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This Chapter addresses the topic of intellectual property (IP) exhaustion in the context of the parallel trade of pharmaceuticals. These imports, which are controversial in general, are more complex with respect to pharmaceuticals, which require additional marketing and import authorizations. Nevertheless, individual countries remain free to accept these imports under the flexibility of Article 6 of the Agreement on Trade Related Aspects to Intellectual Property Rights (TRIPS Agreement). This Chapter reviews several national approaches—in developed, developing, and least developed countries (LDCs)—from the perspective of the exhaustion of patent rights as well as other IP rights. Through this review, it highlights that several countries today accept parallel trade. A large number of these countries are, however, developed countries, whereas several developing countries and LDCs instead prohibit parallel imports. This finding is perplexing, and the reasons for this restrictive approach are unclear as developing countries and LDCs need flexible policies and can largely benefit from parallel trade. In addition, despite the claim by the pharmaceutical industry that parallel trade would increase the price of medicines in these countries—as originator would increase prices due to the fear of parallel imports—medicines are sold at lower prices mostly because of governments’ pricing or after the expiration of patent protection. Based on this review, this Chapter concludes that national legislations, which are not taking advantage of the flexibility in Article 6 of the TRIPS Agreement, may consider reviewing their policies and allow parallel imports.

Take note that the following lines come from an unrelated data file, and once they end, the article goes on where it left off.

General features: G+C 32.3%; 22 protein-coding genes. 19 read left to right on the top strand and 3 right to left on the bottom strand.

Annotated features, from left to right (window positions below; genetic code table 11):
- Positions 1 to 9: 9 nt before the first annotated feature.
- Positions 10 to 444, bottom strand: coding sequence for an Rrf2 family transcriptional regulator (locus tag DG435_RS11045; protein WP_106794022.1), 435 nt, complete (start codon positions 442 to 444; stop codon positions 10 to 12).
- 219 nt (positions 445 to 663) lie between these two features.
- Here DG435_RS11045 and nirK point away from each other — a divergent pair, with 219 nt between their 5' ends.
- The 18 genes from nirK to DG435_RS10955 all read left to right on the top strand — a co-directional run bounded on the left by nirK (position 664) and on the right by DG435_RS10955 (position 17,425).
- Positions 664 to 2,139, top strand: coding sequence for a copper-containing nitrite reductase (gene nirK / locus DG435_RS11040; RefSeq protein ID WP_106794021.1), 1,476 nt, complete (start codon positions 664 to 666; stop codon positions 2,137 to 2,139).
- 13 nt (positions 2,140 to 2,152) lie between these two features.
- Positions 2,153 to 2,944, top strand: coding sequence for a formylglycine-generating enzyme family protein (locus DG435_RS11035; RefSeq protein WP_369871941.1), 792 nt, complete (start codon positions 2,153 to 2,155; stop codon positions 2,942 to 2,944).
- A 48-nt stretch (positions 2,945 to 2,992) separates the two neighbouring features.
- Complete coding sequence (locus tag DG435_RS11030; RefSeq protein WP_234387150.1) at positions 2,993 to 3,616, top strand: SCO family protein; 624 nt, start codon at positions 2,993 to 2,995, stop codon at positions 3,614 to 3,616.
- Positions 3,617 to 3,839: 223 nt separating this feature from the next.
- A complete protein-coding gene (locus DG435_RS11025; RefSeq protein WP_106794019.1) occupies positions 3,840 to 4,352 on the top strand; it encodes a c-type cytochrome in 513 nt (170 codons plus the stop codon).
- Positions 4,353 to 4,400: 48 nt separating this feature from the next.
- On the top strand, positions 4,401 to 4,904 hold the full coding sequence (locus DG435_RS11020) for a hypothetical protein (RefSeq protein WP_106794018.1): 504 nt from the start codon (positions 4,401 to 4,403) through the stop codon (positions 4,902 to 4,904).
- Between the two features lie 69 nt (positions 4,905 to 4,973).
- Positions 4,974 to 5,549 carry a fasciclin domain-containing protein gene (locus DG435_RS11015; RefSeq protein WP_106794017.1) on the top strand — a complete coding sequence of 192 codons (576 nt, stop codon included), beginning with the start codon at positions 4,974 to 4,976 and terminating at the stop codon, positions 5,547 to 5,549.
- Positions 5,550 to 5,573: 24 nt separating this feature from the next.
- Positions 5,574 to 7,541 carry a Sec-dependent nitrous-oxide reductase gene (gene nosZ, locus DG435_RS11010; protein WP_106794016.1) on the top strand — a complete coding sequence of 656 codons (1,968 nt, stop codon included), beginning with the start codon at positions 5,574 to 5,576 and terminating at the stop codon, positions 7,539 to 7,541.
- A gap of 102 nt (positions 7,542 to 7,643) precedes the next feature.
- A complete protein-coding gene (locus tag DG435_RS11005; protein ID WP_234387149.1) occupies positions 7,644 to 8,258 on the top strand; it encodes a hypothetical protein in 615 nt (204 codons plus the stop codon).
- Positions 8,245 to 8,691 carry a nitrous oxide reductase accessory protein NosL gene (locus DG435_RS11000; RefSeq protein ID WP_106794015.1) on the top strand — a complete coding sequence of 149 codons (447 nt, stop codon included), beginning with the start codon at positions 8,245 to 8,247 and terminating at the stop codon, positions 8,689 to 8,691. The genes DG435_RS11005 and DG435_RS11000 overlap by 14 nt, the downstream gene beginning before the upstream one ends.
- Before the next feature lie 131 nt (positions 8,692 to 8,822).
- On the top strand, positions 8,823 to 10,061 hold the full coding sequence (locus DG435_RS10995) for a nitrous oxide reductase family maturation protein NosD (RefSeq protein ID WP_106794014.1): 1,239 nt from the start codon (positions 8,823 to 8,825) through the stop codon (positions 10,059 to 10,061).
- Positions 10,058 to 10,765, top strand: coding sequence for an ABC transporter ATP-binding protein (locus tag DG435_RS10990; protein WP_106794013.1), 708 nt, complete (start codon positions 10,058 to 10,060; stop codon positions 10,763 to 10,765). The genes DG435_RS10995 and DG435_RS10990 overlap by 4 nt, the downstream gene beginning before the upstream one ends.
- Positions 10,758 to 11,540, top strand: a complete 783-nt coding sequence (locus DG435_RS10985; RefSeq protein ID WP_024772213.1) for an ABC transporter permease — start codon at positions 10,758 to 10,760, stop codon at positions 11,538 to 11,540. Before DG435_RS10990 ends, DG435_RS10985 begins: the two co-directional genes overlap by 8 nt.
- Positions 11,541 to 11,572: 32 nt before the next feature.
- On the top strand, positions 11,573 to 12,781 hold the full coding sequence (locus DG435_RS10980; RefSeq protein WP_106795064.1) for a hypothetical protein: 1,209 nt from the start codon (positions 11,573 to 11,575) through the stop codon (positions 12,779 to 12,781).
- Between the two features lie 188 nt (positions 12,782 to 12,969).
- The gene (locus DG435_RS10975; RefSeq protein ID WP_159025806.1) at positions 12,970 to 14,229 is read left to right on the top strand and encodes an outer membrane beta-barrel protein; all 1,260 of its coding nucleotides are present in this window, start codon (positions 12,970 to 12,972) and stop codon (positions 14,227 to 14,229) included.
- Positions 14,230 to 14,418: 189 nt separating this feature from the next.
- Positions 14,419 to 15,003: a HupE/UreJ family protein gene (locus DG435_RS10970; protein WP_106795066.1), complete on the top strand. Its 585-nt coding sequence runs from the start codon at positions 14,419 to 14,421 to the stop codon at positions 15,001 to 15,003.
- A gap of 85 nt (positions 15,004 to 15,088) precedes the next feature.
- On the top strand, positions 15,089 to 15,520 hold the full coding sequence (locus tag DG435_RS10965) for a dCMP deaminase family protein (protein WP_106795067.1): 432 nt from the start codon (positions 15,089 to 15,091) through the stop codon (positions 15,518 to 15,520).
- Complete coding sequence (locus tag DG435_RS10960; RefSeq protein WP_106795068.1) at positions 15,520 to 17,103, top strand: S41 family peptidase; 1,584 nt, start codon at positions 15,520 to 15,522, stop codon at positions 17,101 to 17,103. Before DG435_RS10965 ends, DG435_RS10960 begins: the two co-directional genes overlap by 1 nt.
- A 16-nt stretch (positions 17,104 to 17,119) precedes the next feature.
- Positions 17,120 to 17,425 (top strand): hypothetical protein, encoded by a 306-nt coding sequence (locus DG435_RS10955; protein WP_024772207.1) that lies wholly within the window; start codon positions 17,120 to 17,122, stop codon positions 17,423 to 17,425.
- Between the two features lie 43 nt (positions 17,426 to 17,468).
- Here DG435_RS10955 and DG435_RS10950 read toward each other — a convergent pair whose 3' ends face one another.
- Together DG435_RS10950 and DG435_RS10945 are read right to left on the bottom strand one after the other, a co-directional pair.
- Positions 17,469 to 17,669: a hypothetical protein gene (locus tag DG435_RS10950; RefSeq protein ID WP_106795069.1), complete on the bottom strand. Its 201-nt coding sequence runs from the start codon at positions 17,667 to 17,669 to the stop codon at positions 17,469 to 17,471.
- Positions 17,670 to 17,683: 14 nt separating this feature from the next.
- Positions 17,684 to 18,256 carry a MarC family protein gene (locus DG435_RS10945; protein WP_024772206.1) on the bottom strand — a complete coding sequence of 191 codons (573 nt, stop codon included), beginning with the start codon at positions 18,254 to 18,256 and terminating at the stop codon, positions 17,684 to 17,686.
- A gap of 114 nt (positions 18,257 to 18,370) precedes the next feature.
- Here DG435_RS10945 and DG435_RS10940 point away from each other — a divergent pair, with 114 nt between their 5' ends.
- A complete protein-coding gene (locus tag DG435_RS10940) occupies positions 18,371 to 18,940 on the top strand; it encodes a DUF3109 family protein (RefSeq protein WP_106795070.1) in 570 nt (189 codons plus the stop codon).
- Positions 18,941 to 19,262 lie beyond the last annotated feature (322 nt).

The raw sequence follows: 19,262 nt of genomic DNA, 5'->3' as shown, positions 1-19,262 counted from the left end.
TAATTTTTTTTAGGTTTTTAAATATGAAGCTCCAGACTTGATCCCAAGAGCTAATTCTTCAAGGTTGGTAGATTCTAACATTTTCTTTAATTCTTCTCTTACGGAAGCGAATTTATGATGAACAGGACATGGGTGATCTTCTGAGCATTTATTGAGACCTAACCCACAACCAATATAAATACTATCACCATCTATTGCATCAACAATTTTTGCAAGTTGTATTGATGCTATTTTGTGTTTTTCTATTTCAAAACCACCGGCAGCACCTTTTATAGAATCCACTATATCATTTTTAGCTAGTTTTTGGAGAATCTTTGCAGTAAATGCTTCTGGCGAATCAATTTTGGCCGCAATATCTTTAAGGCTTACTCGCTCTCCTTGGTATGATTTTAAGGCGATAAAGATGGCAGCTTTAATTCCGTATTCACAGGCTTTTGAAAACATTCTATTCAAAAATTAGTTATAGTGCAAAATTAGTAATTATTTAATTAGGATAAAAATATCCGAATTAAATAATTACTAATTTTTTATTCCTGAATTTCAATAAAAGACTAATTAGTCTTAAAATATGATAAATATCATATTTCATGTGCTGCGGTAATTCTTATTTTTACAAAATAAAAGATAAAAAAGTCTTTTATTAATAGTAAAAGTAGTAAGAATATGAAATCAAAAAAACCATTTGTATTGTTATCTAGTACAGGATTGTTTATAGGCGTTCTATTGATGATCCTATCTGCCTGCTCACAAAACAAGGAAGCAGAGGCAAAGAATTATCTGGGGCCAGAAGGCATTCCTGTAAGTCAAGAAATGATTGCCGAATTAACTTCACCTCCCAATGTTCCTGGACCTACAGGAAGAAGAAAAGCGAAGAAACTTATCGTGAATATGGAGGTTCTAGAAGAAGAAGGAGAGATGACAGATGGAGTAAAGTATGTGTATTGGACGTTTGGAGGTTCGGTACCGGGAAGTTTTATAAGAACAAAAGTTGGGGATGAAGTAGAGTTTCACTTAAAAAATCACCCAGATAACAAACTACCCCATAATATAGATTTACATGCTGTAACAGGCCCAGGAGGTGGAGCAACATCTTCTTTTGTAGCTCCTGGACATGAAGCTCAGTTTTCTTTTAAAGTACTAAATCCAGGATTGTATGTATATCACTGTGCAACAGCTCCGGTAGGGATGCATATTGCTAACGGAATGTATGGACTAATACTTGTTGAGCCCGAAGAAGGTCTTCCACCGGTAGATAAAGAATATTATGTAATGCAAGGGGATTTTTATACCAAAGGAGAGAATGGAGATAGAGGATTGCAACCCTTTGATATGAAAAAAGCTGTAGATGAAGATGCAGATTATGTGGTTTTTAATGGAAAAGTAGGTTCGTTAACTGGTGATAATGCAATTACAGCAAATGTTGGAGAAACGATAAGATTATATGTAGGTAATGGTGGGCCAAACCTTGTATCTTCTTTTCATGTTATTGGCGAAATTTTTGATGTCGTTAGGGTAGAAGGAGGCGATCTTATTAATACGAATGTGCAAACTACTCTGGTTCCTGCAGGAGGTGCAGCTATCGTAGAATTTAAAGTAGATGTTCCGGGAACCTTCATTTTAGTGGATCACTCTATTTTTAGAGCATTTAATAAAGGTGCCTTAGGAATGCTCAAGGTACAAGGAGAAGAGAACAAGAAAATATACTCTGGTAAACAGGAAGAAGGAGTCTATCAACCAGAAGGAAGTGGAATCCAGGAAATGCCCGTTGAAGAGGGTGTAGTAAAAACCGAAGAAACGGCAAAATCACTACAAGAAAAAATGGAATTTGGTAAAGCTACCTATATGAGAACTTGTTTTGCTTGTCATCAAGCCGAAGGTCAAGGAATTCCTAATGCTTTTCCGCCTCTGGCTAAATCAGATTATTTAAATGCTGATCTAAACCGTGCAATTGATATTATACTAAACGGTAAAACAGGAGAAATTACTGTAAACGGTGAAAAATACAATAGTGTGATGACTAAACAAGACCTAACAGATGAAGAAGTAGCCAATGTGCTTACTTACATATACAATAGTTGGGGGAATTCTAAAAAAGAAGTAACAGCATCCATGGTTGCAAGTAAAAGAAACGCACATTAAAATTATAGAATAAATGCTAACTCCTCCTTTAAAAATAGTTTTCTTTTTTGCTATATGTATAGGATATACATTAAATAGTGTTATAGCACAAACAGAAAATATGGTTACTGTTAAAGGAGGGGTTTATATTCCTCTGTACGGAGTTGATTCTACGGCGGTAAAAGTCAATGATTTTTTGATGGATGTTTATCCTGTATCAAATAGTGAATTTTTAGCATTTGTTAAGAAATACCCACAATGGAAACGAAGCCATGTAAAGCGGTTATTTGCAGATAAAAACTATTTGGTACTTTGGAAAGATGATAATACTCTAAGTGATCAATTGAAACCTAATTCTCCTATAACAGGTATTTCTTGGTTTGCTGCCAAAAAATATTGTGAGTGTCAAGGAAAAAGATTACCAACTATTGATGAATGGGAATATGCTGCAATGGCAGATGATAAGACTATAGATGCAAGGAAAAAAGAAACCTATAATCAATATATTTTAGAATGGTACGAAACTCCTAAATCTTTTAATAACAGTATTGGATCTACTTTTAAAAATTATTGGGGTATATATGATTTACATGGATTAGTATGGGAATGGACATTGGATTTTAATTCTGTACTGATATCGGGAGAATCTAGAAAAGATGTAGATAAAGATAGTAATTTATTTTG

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Carlos M. Correa & Reto M. Hilty

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Access to Medicines and Vaccines: Implementing Flexibilities Under Intellectual Property Law

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